Can you name the biggest lesson you’ve learned in running a business?
Oh man, it’s hard to pick just one. A big lesson I’ve learned is that bringing into being any major creative endeavor involves an element of chaos and that it’s important to be in right relations with things being chaotic and messy. Sometimes it takes a long time for an idea to integrate and fully emerge. This has applied to almost every aspect of creating Beam & Anchor from originating the concept to creating our own products to building out our webshop. I have discovered that it requires patience in order to allow an idea to cook for as long as it needs to before it can become real and this process cannot be forced. I’m an abstract painter and my painting process is a microcosm for this particular lesson. Sometimes it takes a long time for a painting to resolve itself. I just keep painting and sometimes it gets really chaotic before there is any semblance of order or aesthetic congruence. I think there’s something co-creative that happens when we are partaking in the creative process. We need to show up and assert our will but we also have to bend and yield to what shows up along the way. This is especially significant when working creatively with others.
Can you name a moment of failure in your business experiences?
We have made more mistakes than I can count! It’s cliché but it is always the mistakes that we learn the most from. I can trace almost all of our failures back to not trusting our gut or original instincts. We have failed when we have made decisions because we think it’s the practical (or in some cases, the path of least resistance) thing to do rather than what we feel is the right thing to do for us. I would say the biggest mistake we have made thus far was partnering early on (even before B&A existed) with someone that on a gut level we didn’t trust. This person ended up costing us a lot of time, money and anguish that would have been avoided had we listened to that internal voice. We have learned to always do a gut check on any decision we make and to use each other as checks and balances. It’s not fool proof but it helps tremendously.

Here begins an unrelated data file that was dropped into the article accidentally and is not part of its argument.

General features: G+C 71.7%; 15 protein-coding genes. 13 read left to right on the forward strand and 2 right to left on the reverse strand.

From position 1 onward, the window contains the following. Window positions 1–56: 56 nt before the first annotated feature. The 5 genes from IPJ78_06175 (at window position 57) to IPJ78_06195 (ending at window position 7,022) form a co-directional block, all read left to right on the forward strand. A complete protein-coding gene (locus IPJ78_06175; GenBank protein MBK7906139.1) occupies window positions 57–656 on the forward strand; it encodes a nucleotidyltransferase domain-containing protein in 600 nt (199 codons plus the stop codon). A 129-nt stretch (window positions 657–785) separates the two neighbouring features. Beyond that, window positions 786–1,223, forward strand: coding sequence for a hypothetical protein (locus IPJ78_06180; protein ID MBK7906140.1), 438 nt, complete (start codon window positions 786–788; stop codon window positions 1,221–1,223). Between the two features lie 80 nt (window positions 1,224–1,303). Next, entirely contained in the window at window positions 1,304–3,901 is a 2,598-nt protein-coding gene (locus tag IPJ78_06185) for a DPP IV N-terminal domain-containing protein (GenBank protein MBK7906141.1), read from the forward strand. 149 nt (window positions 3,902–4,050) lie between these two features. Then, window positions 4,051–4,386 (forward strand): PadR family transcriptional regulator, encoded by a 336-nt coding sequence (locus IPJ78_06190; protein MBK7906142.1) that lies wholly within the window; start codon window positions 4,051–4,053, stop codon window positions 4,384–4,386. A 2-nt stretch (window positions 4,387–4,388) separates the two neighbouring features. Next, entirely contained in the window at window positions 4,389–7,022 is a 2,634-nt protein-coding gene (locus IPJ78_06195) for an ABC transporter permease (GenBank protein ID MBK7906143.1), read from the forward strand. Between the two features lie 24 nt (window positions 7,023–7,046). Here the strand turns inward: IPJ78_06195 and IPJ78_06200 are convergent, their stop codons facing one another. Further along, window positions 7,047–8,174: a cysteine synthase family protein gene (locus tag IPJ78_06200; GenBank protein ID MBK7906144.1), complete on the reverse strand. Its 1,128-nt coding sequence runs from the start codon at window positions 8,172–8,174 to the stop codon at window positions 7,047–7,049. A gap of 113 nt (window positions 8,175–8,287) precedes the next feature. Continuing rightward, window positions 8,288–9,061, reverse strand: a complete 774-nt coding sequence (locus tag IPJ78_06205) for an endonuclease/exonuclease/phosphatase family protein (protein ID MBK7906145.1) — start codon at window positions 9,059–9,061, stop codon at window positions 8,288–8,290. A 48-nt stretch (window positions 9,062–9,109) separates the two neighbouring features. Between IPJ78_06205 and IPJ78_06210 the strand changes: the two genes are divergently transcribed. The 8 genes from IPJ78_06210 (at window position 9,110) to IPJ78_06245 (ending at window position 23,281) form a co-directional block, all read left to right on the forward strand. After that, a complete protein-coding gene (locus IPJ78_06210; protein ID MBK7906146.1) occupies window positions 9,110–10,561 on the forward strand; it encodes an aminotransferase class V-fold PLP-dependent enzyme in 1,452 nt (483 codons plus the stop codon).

Can you name your greatest success in your business experiences?
I would say our greatest success so far has been a combination of leveraging our community and surrounding ourselves with amazing people in which we’ve created mutually beneficial relationships and taking a risk by trying something totally different and continuing to push the envelope of what’s possible – thereby differentiating ourselves in the marketplace.
What business books/resources (if any) would you recommend to someone starting a creative business of their own?
Here are a few books that have certainly influenced our path:
The E Myth Revisited – Michael Gerber
The Hero with a Thousand Faces – Joseph Campbell
The Speed of Trust – Stephen Covey
Outliers – Malcolm Gladwell
The Four Desires – Rod Stryker
In your opinion, what are the top three things someone should consider before starting their own business?
1. Does the passion I have for this idea burn strong enough that it will provide me with the conviction I’ll need to persevere through all the obstacles that show up along the way?
2. Is there legitimate demand for my product or service? What’s the process I’m going to use with which to find out? Who’s my market? Why are they going to come to me vs. the other guy? What’s my edge?
3. Is who I am (my personality and makeup) going to align with what’s needed to be a successful business owner? Am I truly entrepreneurly minded?